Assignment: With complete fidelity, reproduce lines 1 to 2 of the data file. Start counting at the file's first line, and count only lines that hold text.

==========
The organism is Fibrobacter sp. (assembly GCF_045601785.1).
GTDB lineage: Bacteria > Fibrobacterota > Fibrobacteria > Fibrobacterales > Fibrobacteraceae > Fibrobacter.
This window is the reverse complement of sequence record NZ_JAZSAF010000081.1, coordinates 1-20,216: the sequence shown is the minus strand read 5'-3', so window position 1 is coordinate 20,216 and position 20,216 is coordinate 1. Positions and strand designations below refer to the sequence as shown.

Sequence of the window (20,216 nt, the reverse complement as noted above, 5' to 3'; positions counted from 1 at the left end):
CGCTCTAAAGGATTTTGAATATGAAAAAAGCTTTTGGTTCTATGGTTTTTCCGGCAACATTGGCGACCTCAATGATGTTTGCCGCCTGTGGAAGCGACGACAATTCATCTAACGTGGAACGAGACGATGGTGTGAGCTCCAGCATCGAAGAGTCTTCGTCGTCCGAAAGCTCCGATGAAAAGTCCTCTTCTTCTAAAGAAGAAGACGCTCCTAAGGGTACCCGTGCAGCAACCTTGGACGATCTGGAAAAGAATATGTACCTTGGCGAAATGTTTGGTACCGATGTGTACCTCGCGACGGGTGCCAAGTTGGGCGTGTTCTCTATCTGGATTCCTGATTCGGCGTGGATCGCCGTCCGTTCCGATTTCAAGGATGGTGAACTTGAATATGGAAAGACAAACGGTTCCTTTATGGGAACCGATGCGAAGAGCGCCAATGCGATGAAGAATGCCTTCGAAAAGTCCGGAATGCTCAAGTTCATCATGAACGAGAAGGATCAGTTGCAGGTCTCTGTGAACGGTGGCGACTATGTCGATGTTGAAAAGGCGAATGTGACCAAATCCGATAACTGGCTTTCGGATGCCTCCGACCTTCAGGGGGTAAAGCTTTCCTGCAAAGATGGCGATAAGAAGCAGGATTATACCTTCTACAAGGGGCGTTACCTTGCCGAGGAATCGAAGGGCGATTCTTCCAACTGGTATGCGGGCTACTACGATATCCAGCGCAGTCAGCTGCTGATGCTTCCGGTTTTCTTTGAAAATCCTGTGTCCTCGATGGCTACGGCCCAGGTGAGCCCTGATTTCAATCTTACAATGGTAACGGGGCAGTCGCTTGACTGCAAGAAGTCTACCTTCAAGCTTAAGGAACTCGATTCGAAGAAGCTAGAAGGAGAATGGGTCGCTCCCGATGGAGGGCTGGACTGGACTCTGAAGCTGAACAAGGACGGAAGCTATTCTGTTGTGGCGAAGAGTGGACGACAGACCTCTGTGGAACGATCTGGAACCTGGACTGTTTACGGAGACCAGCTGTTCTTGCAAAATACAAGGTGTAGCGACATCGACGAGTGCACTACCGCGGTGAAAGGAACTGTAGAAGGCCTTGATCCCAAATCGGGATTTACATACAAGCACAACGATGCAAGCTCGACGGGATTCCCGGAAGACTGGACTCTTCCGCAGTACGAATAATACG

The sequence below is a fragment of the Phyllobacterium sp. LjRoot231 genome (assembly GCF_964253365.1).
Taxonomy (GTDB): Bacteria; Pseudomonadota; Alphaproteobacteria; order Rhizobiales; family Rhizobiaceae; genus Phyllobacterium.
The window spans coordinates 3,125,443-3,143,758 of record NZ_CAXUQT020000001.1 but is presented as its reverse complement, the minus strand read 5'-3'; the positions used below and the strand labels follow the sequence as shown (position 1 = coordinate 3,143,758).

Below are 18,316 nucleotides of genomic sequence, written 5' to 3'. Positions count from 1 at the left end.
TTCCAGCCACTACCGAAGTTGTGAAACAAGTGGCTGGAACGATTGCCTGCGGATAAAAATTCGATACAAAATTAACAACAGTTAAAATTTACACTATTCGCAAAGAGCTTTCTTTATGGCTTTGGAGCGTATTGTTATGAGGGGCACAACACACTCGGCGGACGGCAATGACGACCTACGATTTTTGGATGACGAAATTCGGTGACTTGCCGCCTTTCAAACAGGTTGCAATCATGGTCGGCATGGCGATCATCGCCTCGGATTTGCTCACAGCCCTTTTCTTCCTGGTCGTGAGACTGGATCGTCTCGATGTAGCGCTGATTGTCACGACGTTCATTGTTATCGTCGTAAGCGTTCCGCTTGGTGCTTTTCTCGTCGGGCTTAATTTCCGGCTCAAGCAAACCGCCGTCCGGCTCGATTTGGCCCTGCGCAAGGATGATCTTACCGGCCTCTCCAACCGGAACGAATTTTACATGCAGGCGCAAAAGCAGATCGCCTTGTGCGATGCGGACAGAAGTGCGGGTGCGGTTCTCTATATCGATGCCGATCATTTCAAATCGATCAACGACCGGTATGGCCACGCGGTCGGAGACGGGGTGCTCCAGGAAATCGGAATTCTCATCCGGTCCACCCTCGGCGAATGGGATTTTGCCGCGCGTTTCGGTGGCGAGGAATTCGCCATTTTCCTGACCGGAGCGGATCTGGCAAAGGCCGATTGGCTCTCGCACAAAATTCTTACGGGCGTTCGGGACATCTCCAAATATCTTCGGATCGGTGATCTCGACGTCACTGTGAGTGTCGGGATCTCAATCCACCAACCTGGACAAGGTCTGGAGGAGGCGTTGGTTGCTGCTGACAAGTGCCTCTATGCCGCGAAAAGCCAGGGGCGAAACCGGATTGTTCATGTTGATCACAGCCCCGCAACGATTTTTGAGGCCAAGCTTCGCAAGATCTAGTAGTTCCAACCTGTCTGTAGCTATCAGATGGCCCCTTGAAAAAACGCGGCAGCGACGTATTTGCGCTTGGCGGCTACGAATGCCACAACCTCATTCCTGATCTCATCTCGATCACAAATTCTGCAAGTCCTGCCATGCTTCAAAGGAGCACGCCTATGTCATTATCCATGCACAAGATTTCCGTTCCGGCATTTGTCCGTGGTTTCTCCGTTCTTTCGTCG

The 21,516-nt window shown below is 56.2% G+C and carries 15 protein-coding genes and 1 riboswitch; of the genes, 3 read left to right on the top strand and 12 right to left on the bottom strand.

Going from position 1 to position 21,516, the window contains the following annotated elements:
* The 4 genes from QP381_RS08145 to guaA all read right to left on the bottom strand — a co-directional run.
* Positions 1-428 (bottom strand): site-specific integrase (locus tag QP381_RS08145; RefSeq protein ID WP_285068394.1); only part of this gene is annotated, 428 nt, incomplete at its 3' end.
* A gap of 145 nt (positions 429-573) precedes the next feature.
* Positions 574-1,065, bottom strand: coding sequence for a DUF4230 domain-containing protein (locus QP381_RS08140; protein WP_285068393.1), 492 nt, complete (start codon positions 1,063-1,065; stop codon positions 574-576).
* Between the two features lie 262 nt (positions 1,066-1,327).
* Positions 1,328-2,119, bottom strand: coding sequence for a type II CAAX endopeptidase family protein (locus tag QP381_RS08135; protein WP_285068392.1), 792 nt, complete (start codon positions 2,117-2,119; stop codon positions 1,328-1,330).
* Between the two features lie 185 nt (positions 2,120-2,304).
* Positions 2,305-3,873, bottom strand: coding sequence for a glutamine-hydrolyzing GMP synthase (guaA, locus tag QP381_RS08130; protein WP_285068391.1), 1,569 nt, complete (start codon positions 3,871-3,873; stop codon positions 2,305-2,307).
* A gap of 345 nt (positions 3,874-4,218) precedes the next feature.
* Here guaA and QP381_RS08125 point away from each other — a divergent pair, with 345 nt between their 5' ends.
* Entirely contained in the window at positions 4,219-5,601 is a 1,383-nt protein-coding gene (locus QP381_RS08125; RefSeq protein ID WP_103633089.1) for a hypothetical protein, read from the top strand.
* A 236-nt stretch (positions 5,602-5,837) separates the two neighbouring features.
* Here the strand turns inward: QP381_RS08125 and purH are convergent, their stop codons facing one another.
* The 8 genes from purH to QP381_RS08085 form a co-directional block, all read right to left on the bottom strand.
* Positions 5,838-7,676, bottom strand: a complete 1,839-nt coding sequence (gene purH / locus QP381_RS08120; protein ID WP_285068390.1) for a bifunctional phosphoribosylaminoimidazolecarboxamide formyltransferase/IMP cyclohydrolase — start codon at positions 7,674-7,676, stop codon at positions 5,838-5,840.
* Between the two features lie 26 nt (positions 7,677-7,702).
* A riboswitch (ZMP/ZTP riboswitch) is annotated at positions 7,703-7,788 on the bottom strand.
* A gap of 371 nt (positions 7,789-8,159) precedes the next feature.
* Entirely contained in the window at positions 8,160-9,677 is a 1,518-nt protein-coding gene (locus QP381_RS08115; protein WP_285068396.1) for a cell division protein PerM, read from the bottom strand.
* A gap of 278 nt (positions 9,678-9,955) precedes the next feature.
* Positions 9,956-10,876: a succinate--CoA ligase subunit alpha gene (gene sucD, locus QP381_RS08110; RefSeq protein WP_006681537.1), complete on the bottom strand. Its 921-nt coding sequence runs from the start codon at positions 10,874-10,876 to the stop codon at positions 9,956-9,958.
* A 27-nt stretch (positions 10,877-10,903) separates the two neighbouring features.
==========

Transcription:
The organism is Fibrobacter sp. (assembly GCF_045601785.1).
GTDB lineage: Bacteria > Fibrobacterota > Fibrobacteria > Fibrobacterales > Fibrobacteraceae > Fibrobacter.